The two environmental organizations are distributing a total of $13,500 to local, youth-led climate projects in the United States. Activists between the ages of 10 and 25 will have the chance to apply and receive up to $1,000 to fund their climate-related passion projects. Applications for these microgrants opened Wednesday, on the eve of Children’s Environmental Health Day.
Ecosia, a search engine that uses its advertising revenue to plant trees, has long been inspired by the impact of young people in the fight against climate change, according to Ruby Au, the company’s head of North America. After speaking with youth activists around the world, she realized that the best way Ecosia can support them is to provide funding.
“They already have the idea, plan, and passion, they just need some resources to make it happen,” Au told Global Citizen.
Youth activists often aren’t asking for a large investment, but just enough to create a climate march poster or organize a community event, Au said. These microgrants of $50 to $1,000 will give young people the financial power to make a difference in their communities on an issue that their futures quite literally depend on.
“These microgrants are so important,” Anisa Nanavati, Earth Uprising’s North American coordinator, told Global Citizen. “I have heard one too many stories of youth activists having to pay thousands of dollars from their own pockets just to have strikes, hold events, and do their campaigns. They really shouldn’t have to go into their own pockets to get things done, because what they’re doing is for the greater good.”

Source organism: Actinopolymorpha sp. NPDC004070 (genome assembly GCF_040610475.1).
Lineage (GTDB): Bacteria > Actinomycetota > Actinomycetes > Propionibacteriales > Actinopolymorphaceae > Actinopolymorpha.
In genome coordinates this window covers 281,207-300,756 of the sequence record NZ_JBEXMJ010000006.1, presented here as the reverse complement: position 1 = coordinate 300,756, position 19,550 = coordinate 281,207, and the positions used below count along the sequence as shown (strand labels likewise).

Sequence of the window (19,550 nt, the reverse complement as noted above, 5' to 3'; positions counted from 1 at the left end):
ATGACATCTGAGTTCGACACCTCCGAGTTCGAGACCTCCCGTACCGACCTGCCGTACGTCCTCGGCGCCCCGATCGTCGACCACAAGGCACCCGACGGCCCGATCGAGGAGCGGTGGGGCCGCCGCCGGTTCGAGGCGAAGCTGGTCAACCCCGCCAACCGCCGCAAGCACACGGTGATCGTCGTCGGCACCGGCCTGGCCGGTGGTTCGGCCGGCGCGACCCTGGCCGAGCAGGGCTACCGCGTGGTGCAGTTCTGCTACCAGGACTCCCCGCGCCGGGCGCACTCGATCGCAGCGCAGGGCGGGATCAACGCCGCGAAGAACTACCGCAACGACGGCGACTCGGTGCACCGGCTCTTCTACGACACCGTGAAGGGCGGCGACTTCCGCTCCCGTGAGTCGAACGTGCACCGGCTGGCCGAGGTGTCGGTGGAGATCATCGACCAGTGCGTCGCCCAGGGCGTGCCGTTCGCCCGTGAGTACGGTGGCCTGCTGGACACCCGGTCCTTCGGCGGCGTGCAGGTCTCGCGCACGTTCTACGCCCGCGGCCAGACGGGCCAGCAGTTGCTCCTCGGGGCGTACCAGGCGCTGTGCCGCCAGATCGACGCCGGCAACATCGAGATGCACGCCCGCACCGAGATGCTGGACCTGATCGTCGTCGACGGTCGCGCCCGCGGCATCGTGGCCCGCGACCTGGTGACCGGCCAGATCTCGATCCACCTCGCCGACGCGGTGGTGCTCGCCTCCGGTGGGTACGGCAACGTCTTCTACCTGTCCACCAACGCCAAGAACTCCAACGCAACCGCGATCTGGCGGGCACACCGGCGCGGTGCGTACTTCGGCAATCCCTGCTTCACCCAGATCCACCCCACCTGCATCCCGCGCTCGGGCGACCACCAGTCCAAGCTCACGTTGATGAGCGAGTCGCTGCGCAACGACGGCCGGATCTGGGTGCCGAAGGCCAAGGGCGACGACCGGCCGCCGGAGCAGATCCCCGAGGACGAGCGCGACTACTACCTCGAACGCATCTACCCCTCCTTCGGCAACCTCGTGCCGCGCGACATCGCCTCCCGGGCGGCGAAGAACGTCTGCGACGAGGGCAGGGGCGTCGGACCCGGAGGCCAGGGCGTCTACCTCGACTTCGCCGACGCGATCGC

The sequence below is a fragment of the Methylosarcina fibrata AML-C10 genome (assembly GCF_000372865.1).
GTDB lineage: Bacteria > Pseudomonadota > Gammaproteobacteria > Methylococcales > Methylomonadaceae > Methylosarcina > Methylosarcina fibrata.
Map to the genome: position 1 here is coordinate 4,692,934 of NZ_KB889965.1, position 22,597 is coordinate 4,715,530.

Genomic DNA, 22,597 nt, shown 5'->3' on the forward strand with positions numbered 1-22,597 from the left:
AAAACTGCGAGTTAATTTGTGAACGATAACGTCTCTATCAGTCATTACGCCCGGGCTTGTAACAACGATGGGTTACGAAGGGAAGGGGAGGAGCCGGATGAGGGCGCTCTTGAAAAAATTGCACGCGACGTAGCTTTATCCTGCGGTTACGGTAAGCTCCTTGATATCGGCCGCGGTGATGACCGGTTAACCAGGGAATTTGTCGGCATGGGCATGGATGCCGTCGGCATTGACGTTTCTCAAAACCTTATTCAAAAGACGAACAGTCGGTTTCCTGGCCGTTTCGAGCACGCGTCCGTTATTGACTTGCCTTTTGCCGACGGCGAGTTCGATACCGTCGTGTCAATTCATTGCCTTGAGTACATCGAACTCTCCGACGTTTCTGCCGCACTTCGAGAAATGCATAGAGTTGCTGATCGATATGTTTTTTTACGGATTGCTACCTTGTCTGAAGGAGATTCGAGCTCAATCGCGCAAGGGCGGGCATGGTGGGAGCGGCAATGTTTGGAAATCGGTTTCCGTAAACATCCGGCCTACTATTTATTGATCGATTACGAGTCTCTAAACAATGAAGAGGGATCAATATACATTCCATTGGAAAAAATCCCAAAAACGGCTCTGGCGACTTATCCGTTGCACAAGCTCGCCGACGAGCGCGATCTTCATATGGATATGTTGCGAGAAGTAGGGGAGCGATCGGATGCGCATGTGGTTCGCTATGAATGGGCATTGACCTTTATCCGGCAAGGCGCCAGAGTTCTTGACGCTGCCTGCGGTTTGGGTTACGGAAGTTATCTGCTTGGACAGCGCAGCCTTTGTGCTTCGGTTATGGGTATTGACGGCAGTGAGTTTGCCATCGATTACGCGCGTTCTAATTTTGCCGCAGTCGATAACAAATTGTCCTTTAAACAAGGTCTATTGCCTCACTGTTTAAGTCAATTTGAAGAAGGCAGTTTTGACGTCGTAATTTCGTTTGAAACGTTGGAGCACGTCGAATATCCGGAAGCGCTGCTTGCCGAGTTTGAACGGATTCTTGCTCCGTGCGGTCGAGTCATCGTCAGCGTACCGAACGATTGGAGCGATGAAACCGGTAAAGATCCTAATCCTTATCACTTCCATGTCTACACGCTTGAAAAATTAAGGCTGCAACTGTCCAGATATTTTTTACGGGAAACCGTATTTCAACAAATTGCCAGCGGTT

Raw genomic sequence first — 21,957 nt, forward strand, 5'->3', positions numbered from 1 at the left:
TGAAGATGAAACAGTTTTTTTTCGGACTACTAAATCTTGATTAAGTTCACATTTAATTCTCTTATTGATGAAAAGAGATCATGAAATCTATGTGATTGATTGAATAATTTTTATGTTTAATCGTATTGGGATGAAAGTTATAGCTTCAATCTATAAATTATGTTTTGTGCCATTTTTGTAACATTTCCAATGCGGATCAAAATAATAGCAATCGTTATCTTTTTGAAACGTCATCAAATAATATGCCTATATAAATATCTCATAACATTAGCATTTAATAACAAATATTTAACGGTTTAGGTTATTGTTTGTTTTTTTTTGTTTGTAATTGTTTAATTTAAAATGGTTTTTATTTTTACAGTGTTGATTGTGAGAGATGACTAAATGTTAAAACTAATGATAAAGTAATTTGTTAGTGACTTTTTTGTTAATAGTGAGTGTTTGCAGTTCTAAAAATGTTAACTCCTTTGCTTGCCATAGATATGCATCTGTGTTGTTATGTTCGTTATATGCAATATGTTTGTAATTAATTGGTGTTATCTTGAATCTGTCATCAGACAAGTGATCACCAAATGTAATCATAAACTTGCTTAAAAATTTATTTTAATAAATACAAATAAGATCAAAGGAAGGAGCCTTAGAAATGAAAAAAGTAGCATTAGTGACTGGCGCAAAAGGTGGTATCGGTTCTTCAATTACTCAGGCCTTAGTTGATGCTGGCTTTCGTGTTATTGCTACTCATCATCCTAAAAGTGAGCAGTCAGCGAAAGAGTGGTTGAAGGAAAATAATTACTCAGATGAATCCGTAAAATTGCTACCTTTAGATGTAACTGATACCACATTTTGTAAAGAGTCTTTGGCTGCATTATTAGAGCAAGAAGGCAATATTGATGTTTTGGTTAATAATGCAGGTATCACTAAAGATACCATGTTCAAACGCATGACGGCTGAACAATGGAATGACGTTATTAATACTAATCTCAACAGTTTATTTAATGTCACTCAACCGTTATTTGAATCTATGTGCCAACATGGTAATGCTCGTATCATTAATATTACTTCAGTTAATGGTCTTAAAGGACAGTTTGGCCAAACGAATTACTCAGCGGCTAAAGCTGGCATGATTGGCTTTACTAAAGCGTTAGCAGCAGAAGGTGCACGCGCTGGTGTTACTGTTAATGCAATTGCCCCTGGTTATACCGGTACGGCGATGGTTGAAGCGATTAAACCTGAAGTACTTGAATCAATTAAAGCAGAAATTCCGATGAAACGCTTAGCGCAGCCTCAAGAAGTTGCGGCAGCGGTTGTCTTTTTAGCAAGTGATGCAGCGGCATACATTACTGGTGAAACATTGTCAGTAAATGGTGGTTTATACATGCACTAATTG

Nanavati, who is 16 years old, said that youth activism has become a “flashy” subject that adults like to talk about but don’t necessarily show up for when it comes time to provide support. The microgrants are a step in the right direction as they acknowledge that the voices and ideas of young people are valuable and worth bolstering.
Young people around the world have taken the lead in inspiring climate action and holding governments accountable. Most well-known is Swedish activist Greta Thunberg, the 17-year-old leader of the now global Fridays for Future protest movement, through which students skip school on Fridays to strike for the climate.
American activist Alexandria Villaseñor, the 15-year-old founder of Earth Uprising, has also taken on a leading role in the global movement. Inspired by Thunberg, she started her own solo climate strike in front of the United Nations Headquarters in December 2018, and has since founded Earth Uprising, which has helped organize multiple climate strikes in New York City.
In September 2019, Thunberg, Villaseñor, and 14 other youth activists filed an official complaint to the UN Committee on the Rights of the Child to protest lack of the government action on the climate crisis.
Besides the traditional forms of campaigning, Nanavati said she has seen her fellow youth activists get creative. Some have organized food banks, sustainable fashion shows, or art demonstrations, and others have produced songs or movies. She is excited to see the creativity that comes out of the microgrant applications.
In terms of her own activism, Nanavati is particularly passionate about educating members of her community in Florida about the threats of climate change and how they will be impacted. Her hometown of Tampa is one of the cities in the US most vulnerable to climate change due to high risks of coastal flooding and sea-level rise.
“Youth, at the end of the day, have the most at risk,” she said. “It is literally our future that we are fighting for. Our activism doesn’t come from a place of recreation — it’s us fighting for our own survival and the protection of our homes and our families and the planet as we know it.”
The microgrants from Ecosia and Earth Uprising encourage applicants to pursue projects that will benefit their local communities. The application also notes that priority will be given to communities disproportionately affected by the climate crisis.